Trypanosoma brucei is an extracellular protozoan parasite that causes great suffering to both men and cattle. The fight against the disease caused by this parasite is hampered by the fact that trypanosomes are capable of defending themselves against a host immune response using a mechanism of antigenic variation of their surface glycoprotein coat. Furthermore, during evolution trypanosomes have evolved in such way that they have become capable of modulating the host immune response and are capable of using host immune regulatory molecules in favour of their own growth regulation. This project aims at elucidating this host mediated growth regulation, and will focus more particular at the mechanisms involved in the trypanolysis mediated by two host cytokine, tumor necrosis factor (TNF) and interleukine-2 (IL-2). During this project it will be analysed which parasite components are involved in binding and uptake of these cytokines. In parallel, it will be investigated which parasite component is capable of binding CCF-1, a newly discovered trypanolytic molecule with high functional homology to TNF, isolated in our laboratory from the ceolomic fluid of the earthworm Eisenia Foetida. Apart from the identification of cytokine-binding molecules on the trypanosome surface, special attention will be given to the analysis of the cellular mechanism involved in cytokine mediated trypanolysis. As such, the combined results from these investigations might open the possibility for the design of a useful therapeutic anti-trypanosome compound.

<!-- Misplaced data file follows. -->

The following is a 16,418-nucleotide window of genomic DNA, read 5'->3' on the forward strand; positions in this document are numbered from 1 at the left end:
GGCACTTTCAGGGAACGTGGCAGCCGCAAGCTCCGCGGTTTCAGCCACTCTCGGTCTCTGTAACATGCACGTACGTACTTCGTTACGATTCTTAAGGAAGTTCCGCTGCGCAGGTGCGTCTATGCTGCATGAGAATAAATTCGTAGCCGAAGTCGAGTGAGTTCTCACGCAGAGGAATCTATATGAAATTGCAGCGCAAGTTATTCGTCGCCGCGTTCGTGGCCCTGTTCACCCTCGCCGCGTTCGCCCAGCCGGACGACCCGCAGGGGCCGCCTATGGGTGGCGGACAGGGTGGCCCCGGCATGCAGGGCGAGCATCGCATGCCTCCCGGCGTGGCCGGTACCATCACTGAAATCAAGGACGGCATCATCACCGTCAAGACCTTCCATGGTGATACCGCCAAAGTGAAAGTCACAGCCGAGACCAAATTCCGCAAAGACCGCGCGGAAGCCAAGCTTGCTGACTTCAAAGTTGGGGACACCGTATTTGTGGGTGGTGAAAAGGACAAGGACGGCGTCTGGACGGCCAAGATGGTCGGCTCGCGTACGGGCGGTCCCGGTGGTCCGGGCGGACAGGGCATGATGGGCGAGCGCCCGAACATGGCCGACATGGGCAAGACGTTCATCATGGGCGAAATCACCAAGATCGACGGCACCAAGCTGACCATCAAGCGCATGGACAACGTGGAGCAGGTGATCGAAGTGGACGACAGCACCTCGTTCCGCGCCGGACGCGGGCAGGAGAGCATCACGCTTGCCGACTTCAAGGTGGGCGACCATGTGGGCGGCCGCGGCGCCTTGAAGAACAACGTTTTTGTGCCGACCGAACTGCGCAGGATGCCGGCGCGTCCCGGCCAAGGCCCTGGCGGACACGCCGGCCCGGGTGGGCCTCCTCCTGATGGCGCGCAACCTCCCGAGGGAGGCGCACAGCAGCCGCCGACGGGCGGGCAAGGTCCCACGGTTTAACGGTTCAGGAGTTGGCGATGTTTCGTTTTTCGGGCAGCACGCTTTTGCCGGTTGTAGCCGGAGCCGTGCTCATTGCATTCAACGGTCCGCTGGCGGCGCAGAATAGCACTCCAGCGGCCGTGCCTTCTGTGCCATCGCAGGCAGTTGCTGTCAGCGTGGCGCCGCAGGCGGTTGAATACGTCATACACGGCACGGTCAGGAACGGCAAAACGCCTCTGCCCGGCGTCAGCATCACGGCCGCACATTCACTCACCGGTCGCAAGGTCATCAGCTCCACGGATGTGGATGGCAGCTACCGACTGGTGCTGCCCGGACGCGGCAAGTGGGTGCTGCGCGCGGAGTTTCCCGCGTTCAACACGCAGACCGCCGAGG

|Effective start/end date||1/01/99 → 31/12/99|
Flemish discipline codes
- Basic sciences
- Biological sciences